Since most surrogacies are managed through the private fertility industry, Kingdom said there should be mandatory pre-pregnancy counselling built into the process.

Counselling might result “in a decision not to be a surrogate, or to delay it for further investigations or to reflect more carefully on whether they really want to embark on those risks,” said Kingdom. “That’s what informed choice is, and really, every woman in this country deserves a really good, informed choice.”

Health Canada is responsible for administering and enforcing the Assisted Human Reproduction Act, the legislation that governs surrogacy. The agency says the AHRA does not provide the authority to prescribe the amount of time a surrogate must wait between giving birth and having an embryo transfer.

Determining whether a woman is medically fit to undergo a transfer is a medical decision, which Health Canada says is regulated by the provinces and territories.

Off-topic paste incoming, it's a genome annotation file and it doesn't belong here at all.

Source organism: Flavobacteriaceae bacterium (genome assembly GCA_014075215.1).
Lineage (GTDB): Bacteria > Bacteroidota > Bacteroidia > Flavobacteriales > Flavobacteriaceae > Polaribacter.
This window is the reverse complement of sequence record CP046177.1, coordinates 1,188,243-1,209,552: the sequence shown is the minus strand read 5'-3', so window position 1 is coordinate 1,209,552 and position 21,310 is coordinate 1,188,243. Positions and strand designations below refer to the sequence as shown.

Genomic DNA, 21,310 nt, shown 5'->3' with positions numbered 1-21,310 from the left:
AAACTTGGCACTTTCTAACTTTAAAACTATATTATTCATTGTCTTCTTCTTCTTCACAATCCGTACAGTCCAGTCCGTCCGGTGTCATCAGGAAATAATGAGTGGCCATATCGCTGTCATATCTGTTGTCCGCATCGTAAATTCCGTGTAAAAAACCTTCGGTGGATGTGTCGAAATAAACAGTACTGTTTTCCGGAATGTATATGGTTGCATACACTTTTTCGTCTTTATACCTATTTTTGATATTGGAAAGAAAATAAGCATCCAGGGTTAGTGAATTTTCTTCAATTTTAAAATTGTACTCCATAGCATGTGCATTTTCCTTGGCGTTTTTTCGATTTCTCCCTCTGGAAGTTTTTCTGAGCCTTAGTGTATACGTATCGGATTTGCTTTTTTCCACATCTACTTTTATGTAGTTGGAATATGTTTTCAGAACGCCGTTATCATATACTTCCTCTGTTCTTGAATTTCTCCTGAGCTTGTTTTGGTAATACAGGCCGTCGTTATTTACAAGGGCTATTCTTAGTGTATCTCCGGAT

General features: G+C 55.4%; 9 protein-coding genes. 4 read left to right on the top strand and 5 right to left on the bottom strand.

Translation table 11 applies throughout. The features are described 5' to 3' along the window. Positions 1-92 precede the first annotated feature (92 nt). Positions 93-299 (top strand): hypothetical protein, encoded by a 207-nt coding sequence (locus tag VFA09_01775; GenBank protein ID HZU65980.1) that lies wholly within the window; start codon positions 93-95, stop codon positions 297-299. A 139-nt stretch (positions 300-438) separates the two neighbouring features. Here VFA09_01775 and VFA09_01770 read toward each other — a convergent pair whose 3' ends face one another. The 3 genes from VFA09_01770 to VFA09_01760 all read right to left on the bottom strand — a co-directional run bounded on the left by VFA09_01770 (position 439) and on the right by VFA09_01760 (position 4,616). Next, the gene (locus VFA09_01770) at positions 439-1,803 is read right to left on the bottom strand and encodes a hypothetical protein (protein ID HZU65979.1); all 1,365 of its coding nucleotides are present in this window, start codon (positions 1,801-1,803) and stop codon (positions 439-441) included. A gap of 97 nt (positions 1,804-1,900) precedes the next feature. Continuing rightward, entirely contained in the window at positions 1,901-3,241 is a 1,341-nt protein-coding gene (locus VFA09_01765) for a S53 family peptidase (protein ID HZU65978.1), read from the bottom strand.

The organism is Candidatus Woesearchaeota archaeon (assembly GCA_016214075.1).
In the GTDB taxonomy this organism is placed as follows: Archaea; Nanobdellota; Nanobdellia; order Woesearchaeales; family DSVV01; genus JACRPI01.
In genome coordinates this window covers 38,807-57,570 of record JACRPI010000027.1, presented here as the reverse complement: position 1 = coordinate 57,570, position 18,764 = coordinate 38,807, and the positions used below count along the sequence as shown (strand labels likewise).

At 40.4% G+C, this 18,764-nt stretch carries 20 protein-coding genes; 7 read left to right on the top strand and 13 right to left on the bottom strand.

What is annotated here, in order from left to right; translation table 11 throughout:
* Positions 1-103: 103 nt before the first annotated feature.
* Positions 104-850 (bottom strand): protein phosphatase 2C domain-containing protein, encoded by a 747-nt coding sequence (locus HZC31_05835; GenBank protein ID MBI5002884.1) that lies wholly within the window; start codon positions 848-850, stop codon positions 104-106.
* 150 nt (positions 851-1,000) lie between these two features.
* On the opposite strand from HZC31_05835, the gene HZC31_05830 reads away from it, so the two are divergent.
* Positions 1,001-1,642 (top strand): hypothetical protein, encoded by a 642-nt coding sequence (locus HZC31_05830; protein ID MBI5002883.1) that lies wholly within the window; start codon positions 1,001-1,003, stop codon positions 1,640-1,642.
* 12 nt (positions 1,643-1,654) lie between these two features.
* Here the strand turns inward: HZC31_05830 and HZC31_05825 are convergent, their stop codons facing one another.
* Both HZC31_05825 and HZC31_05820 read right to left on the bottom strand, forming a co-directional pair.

Surrogates aren’t ‘breed mares’ 

Dr. Tom Hannam, the lead doctor and founder of Hannam Fertility in Toronto, said in the absence of a national medical standard for surrogacy pregnancies, his clinic has established its own standard of a nine- to 10-month wait period between a surrogate birth and a subsequent embryo transfer. 

“If you were going to have shorter wait times, it would be incumbent on you as a clinician doing the extra work with the individuals involved to make sure that was really the right choice for everyone involved,” Hannam said. 

“Choosing to get pregnant again just four months after that is a big choice — one that is being made with a series of choices all at the same time. Sometimes a pause is the more appropriate course of action.” 

As Roberts awaits her surgery this summer, she’s advocating that surrogates become better informed about the risks of back-to-back pregnancies. 

“As unfortunate as the term may sound, surrogacy is an industry,” Roberts said. “It’s insensitive not to consider what the surrogates go through. They’re not breed mares — we’re people.”

Send tips on this story to chelsea.gomez@cbc.ca or call 416-475-5778